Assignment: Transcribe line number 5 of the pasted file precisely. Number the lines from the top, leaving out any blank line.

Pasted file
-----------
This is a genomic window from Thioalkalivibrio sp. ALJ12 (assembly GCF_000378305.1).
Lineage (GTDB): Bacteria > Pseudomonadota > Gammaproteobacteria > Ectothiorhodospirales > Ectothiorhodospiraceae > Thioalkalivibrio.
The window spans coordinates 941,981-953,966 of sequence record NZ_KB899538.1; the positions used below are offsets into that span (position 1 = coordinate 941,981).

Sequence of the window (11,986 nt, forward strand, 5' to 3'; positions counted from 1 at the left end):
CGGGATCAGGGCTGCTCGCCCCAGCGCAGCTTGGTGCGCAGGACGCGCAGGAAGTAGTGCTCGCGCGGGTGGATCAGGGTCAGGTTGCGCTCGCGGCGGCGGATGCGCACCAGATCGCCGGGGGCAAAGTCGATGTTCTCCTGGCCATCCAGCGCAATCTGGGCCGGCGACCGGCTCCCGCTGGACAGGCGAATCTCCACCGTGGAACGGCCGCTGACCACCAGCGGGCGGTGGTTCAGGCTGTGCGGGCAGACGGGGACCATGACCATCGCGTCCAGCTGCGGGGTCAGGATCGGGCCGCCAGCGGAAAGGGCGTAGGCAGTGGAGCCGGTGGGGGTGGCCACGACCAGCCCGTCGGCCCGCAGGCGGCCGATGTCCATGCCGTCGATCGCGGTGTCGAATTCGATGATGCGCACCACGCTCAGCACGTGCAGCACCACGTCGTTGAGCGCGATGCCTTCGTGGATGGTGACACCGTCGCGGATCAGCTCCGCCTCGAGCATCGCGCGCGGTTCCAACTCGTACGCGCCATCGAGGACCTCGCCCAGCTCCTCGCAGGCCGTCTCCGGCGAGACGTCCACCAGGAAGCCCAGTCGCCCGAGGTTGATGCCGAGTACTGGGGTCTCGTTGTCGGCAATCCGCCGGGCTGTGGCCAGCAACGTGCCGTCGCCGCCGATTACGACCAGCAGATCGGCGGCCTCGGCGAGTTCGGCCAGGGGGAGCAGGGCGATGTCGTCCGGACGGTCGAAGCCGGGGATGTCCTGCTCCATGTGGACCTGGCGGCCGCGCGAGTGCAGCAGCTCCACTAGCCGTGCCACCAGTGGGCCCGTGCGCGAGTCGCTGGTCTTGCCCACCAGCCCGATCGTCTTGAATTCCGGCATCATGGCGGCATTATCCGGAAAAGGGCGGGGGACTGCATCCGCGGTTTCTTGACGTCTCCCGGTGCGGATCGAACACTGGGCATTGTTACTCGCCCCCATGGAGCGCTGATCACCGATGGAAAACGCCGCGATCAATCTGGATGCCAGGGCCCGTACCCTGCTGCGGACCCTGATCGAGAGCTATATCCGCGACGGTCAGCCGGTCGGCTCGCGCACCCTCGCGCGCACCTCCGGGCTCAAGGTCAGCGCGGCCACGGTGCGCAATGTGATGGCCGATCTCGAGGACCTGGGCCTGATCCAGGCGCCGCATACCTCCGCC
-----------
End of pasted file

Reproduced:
CGGGATCAGGGCTGCTCGCCCCAGCGCAGCTTGGTGCGCAGGACGCGCAGGAAGTAGTGCTCGCGCGGGTGGATCAGGGTCAGGTTGCGCTCGCGGCGGCGGATGCGCACCAGATCGCCGGGGGCAAAGTCGATGTTCTCCTGGCCATCCAGCGCAATCTGGGCCGGCGACCGGCTCCCGCTGGACAGGCGAATCTCCACCGTGGAACGGCCGCTGACCACCAGCGGGCGGTGGTTCAGGCTGTGCGGGCAGACGGGGACCATGACCATCGCGTCCAGCTGCGGGGTCAGGATCGGGCCGCCAGCGGAAAGGGCGTAGGCAGTGGAGCCGGTGGGGGTGGCCACGACCAGCCCGTCGGCCCGCAGGCGGCCGATGTCCATGCCGTCGATCGCGGTGTCGAATTCGATGATGCGCACCACGCTCAGCACGTGCAGCACCACGTCGTTGAGCGCGATGCCTTCGTGGATGGTGACACCGTCGCGGATCAGCTCCGCCTCGAGCATCGCGCGCGGTTCCAACTCGTACGCGCCATCGAGGACCTCGCCCAGCTCCTCGCAGGCCGTCTCCGGCGAGACGTCCACCAGGAAGCCCAGTCGCCCGAGGTTGATGCCGAGTACTGGGGTCTCGTTGTCGGCAATCCGCCGGGCTGTGGCCAGCAACGTGCCGTCGCCGCCGATTACGACCAGCAGATCGGCGGCCTCGGCGAGTTCGGCCAGGGGGAGCAGGGCGATGTCGTCCGGACGGTCGAAGCCGGGGATGTCCTGCTCCATGTGGACCTGGCGGCCGCGCGAGTGCAGCAGCTCCACTAGCCGTGCCACCAGTGGGCCCGTGCGCGAGTCGCTGGTCTTGCCCACCAGCCCGATCGTCTTGAATTCCGGCATCATGGCGGCATTATCCGGAAAAGGGCGGGGGACTGCATCCGCGGTTTCTTGACGTCTCCCGGTGCGGATCGAACACTGGGCATTGTTACTCGCCCCCATGGAGCGCTGATCACCGATGGAAAACGCCGCGATCAATCTGGATGCCAGGGCCCGTACCCTGCTGCGGACCCTGATCGAGAGCTATATCCGCGACGGTCAGCCGGTCGGCTCGCGCACCCTCGCGCGCACCTCCGGGCTCAAGGTCAGCGCGGCCACGGTGCGCAATGTGATGGCCGATCTCGAGGACCTGGGCCTGATCCAGGCGCCGCATACCTCCGCC